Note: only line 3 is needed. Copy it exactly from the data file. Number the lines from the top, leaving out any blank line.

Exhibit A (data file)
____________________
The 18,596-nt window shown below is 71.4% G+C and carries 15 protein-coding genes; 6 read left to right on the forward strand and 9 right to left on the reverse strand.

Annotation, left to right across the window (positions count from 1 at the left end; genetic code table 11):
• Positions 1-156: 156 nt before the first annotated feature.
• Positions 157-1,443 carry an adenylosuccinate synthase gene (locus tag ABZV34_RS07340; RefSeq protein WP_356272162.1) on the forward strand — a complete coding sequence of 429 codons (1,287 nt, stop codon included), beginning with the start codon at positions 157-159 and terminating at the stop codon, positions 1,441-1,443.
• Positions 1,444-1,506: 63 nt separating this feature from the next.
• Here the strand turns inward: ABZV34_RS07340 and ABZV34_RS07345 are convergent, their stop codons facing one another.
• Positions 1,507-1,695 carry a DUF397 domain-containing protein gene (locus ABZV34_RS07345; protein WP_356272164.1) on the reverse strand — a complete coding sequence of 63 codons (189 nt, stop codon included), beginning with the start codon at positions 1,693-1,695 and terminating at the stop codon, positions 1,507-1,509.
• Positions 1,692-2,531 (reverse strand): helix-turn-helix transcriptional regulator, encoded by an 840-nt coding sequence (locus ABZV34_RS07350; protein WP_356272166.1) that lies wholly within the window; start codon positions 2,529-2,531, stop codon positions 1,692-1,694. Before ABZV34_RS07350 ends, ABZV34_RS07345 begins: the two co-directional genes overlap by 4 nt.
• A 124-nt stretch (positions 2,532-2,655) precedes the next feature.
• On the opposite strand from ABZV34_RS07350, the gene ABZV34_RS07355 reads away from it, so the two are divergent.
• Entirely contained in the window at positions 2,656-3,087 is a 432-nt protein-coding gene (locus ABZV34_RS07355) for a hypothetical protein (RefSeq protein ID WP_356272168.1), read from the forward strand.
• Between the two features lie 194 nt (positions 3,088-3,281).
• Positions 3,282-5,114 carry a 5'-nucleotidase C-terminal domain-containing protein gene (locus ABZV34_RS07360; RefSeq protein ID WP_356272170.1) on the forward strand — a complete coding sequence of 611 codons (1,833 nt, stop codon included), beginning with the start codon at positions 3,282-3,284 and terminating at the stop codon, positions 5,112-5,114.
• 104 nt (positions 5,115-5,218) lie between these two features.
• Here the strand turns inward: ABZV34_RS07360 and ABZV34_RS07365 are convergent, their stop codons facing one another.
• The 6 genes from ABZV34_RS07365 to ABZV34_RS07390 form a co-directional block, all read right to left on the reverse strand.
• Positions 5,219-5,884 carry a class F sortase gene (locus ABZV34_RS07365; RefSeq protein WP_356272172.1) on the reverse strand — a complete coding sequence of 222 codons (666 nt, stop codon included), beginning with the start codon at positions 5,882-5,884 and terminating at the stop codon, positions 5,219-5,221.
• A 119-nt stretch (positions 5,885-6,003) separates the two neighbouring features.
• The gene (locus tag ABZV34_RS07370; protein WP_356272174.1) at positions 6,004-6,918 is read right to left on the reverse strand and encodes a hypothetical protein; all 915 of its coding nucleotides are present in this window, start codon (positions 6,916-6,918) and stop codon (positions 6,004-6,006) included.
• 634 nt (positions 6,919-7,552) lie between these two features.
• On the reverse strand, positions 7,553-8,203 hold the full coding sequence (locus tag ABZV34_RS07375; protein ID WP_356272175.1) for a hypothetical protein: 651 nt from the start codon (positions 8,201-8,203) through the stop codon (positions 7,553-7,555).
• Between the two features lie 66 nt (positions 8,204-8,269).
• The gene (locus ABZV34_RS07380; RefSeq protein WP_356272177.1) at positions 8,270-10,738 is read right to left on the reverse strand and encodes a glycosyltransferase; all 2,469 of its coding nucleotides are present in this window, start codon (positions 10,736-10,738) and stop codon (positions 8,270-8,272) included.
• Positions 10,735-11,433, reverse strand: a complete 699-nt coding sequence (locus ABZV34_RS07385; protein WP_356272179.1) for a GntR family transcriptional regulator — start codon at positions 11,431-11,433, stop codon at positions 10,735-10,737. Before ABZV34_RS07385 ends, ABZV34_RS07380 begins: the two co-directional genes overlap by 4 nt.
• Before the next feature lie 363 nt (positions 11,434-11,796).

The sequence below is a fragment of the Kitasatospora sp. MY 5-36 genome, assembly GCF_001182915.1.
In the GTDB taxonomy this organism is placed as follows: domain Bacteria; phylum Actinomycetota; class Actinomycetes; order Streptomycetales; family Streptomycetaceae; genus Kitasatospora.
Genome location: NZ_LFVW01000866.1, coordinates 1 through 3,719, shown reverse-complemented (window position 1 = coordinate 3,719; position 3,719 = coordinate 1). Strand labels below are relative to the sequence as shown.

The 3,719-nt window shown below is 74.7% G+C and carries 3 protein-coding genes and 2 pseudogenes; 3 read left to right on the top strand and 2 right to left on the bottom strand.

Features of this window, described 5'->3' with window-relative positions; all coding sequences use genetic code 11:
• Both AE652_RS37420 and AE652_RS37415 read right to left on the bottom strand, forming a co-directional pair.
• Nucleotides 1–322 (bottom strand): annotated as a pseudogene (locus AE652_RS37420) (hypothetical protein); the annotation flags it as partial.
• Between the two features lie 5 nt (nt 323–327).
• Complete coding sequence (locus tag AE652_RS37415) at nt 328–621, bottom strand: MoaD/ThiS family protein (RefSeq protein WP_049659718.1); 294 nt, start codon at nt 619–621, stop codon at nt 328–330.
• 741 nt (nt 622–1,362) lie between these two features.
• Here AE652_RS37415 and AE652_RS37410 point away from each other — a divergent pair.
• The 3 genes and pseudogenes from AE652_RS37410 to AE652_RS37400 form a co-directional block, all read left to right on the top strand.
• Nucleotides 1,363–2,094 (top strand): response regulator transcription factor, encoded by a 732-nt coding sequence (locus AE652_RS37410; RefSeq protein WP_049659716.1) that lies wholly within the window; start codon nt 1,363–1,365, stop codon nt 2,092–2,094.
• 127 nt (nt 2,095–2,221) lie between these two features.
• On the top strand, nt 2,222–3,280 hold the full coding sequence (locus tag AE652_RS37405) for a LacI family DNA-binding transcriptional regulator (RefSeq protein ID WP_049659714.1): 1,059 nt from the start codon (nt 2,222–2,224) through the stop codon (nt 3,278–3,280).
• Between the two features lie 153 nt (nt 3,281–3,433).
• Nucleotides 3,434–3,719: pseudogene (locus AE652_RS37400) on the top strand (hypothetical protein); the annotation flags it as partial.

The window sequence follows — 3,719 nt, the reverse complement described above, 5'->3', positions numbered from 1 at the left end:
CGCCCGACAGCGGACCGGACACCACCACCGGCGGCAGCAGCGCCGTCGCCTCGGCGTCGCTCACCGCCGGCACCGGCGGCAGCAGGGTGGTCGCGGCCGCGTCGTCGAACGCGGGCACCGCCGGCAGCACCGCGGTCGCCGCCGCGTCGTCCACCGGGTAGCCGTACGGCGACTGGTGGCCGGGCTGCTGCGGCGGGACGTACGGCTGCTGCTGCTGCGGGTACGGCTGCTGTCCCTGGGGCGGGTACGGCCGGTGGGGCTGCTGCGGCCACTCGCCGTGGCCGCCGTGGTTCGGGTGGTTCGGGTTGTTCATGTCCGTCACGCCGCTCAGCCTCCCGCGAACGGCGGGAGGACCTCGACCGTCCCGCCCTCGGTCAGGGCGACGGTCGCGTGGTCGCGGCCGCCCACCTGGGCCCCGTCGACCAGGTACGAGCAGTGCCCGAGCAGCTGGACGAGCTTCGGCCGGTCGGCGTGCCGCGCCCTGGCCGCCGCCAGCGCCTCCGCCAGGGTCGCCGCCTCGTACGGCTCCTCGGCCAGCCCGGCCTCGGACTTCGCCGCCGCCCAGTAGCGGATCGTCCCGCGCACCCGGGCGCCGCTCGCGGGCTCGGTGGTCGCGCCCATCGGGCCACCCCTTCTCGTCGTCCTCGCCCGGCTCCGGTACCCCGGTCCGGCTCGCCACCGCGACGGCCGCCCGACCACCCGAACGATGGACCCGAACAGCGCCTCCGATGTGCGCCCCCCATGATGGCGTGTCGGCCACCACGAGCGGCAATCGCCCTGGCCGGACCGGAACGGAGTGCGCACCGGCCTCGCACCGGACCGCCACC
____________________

• Positions 1-156: 156 nt before the first annotated feature.